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East & West

Treasures of the East
Ironically, the West has just discovered the Eastern culture and the value of what we once so foolishly discarded

 

June 22, 2005
iranian.com

You can tell a lot about a nation and their culture by their stories, legends, and the proverbs they use in their daily conversations. Among the nations who overdo the use of old sayings, we may come second only to people of the Far East. Recently, as I hear Americans use some of their bywords, I think about the long stories behind them. My favorite American story is “The Stone Soup". I heard this story at my daughter's second grade when -- being a room mother -- I served them cup cakes; however, the details are a bit fuzzy:

During war times, with food shortages and the threat of starvation hovering over people's heads, someone made a fire in the middle of their village square and put a huge pot of water on with only a couple of rocks in it and started stirring. As people passed by and asked what he's making, he simply replied, “Stone soup.”

“Is it any good?” the hungry witnesses asked.

“The best!”

And, when they ask if they might have some, he replied, “Only if you have an ingredient that we can use.”

“But all I have at home is some potatoes.”

“Great! That's exactly what we're missing!”

As more hungry people heard about the delicious stone soup that was being prepared, they each brought their own small offerings: an onion here, some seasoning there and a variety of grains. In the end a delectable soup with all sorts of nutritious ingredients fed the entire hungry village. That was how the teacher taught my seven-year old daughter about cooperation, unity and teamwork.

I was reminded of the many great legends I had heard while growing up. As children, who had limited access to modern entertainment, we grew up and drew wisdom from similar stories. They came to us from many sources, be it in school through Persian masters such as Sa’adi, or the little tales told by an illiterate nanny -- who did not hesitate to mix-in some poetry. Unfortunately, as we grew up, they lacked the glamour our young hearts desired and soon we were drawn to the Western culture and, even dazzled by it, and forgot what we could have used the most as food for the long road of life.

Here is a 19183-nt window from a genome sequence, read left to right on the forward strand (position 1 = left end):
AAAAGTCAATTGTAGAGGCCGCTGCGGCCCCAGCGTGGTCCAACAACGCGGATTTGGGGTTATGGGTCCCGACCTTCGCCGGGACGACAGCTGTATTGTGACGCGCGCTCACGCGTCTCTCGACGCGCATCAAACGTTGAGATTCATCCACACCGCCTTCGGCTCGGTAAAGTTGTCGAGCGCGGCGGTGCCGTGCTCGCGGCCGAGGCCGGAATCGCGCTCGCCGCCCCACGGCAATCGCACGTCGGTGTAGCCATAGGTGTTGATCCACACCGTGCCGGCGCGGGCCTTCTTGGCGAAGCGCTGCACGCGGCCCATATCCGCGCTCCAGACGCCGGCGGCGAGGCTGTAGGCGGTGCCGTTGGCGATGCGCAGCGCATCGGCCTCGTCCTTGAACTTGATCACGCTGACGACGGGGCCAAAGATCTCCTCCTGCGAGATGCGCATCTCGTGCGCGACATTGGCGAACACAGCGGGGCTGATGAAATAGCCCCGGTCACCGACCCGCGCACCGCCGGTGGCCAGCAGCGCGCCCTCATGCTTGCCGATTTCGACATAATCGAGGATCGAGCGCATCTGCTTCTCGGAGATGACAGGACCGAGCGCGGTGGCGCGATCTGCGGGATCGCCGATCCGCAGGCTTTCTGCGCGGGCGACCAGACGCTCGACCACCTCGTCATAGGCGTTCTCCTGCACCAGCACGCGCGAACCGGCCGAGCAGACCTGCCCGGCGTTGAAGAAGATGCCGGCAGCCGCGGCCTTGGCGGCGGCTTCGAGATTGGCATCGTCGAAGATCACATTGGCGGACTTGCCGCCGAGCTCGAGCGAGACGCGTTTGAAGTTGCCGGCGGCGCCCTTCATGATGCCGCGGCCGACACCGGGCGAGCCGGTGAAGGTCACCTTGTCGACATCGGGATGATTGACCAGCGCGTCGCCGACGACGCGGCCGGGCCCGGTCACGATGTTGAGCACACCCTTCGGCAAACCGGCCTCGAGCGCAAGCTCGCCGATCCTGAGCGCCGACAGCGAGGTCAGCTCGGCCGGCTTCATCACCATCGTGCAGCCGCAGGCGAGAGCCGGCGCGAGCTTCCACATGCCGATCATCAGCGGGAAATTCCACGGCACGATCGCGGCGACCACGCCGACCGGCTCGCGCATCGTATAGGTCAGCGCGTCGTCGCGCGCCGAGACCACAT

Ironically, the West has just discovered the Eastern culture and the value of what we once so foolishly discarded. Today, not only are many people familiar with the philosophy of the East, but it has become the latest fashion. Could it be that people have seen the shallow side of modernity, thus turned to the depth of ancient world in search of the true meaning of life?

Their first inclination was toward the Far East, the wisdom of Dalai Lama, Buddhism, Zen, even down to the fine rules of Feng Shui. This was in part because when one thinks of “Ancient wisdom,” these come to mind. But, more importantly, it could be due to the fact that they were available in a translated form. In fact, as far as the wealth of Persian literature and poetry is concerned, until a few decades ago, most people had nothing but Fitzgerald’s translation of Rubaiyat of Omar Khayam.

Today, you can ask any intellectual about Sufism, Shahnameh or the poetry of Rumi and you'll get an earful! Little by little the gems of this treasure, which for centuries remained hidden, are being discovered. Then why are we not thrilled with the prospect? Alas! Once more we can easily be cheated out of our wealth!

We live in a world where “Wisdom” is in dollars and cents and your worth is measured by the size of your home and the brand of car you drive. While many young Persians are desperately seeking “fast money,” the wisdom of Rumi is selling records, T-shirts and calendars to benefit others.

There are those who are making a fortune out of a bad translation, pamphlets, and  “Rumi sessions” while our youth learns about the “dot.com” business. Indeed it's back to what my grandmother once said, “Someday we'll buy water for a higher price than what we get for our oil.” Here is a bottle of Perrier to your good soul, Nanjoon!

There are many disadvantages to aging, but sometimes I wonder if all those negative aspects aren't worth the wisdom it brings. You get to a point where money doesn't matter, glitter and glamour lose their magnetism, and all you want is health and peace, but unable to find either, you turn to books and memories.

As I sit in my backyard to spend a little time with the wisdom of Rumi, a nagging thought disrupts my concentration. I can't get over the fact that, like many of us, Rumi is also an immigrant with a green-card. What I'm most concerned about is that, unless that green-card is used regularly, it may become invalid!

About
Zohreh Khazai Ghahremani is a retired dentist and a freelance writer. She lives in San Diego, California. Her latest book is "Sharik-e Gham" (see excerpt). Visit her site ZoesWordGarden.com

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